Topics: exercise at work corporate fitness disease prevention

Employee Health: Help Your Kids Build Healthy Habits

This blog was written by Dan Walker. Meet our blogging fitness specialists at the NIFS website.

If you thought your child’s grades and college choice were the most important things to worry about in their adolescence, think again. Unhealthy habits picked up during the preteen and teen years can lead to health problems later in life, a recent study found. The most notable problem among these is high cholesterol levels, or dyslipidemia.

Smoking, poor cardiovascular fitness, and carrying around extra body fat were all significantly correlated with dyslipidemia later in early adulthood. If you think your child might be heading in this direction, here are three keys to help turn them around:

  • Get active together as a family. Go for bike rides, play in Active Family resized 600the yard, and move in other fun ways to show them how much fun exercise can really be when you find something you like. Now is the time to ingrain the habit of regular physical activity in their life.
  • Practice what you preach. The apple doesn’t fall far from the tree, so if you are carrying around a few extra pounds yourself or you smoke, how likely is it that your children won’t?
  • Encourage a healthy, nutritious diet whenever you can. You can’t control your child’s eating when they’re not at home, but odds are you can when they are (unless they want to fork over the extra money to buy their own groceries!). Get them used to eating healthy foods lower in fat and cholesterol while they are young so they will hopefully stick with them as they age.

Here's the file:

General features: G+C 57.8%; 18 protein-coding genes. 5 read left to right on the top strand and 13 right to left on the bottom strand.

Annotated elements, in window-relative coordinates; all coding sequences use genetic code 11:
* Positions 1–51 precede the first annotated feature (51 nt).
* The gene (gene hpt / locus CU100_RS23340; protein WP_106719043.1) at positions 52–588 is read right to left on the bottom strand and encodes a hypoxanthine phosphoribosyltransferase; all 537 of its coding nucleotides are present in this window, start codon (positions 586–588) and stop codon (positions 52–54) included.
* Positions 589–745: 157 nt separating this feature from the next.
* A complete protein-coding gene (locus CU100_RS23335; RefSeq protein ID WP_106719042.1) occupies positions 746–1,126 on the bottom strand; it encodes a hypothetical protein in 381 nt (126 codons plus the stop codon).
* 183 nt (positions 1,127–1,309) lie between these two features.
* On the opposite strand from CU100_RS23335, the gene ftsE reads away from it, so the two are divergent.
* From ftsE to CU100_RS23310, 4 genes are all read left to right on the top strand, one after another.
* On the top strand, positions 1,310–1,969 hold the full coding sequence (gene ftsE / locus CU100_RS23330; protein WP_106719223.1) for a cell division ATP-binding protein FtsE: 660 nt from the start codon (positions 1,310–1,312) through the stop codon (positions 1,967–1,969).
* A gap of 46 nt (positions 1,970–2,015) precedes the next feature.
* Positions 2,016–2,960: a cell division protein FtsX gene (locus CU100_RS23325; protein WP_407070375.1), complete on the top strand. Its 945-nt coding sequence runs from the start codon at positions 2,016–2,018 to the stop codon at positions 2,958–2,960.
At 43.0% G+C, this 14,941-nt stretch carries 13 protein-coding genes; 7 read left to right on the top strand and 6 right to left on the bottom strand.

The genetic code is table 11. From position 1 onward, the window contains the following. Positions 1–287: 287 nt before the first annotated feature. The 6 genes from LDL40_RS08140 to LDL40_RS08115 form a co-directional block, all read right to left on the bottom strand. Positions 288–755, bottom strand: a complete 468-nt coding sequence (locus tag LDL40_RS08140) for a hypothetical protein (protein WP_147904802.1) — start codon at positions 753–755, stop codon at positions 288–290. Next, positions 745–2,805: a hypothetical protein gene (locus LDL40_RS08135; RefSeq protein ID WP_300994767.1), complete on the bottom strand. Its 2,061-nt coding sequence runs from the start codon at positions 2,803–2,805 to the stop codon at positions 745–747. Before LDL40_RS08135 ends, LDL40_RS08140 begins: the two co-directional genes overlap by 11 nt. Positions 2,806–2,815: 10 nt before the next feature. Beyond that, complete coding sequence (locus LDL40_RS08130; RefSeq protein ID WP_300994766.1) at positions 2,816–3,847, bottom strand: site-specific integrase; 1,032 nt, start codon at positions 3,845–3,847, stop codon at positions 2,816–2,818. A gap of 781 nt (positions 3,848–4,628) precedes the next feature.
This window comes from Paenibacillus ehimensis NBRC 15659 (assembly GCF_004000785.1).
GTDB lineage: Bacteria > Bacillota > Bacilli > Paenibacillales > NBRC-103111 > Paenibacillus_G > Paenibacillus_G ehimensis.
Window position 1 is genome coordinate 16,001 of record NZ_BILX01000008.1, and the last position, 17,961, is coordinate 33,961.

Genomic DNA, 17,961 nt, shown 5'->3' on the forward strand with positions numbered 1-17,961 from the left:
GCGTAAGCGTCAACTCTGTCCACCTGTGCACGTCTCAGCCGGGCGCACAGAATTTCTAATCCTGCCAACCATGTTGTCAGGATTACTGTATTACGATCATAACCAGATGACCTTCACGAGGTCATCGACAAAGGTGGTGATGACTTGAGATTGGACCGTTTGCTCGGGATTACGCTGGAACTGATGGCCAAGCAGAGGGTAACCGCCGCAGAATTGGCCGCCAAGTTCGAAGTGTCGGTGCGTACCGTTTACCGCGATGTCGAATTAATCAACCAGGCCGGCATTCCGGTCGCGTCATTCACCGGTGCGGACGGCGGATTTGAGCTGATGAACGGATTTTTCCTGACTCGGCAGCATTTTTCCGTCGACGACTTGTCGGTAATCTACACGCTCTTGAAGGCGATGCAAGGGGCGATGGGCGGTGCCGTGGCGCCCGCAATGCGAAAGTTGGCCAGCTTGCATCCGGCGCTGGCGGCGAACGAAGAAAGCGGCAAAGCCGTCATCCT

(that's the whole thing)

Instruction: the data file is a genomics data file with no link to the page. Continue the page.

Although it may seem your children can eat anything and everything under the sun without gaining any weight, they may in fact just be setting themselves up for disaster later in life. Help them establish healthy habits now while not picking up unhealthy ones.

You want to help and guide your kids in their schooling and set them up for a secure future. But what are you doing to help guide them away from having to take medications such as Lipitor? See your corporate wellness program for more help.


Topics: corporate wellness employee health disease prevention

Fasting for Weight Loss: Is It Effective?

This blog was written by Dan Walker. Meet our blogging fitness specialists at the NIFS website.

(part 2 of 2)

Last time we took a look at the proposed health benefits of fasting, such as lowered blood pressure and cholesterol, detoxification of harmful substances, and a lower risk of developing various diseases. This time we’ll look at fasting for weight loss to see just how effective it can really be for managing weight.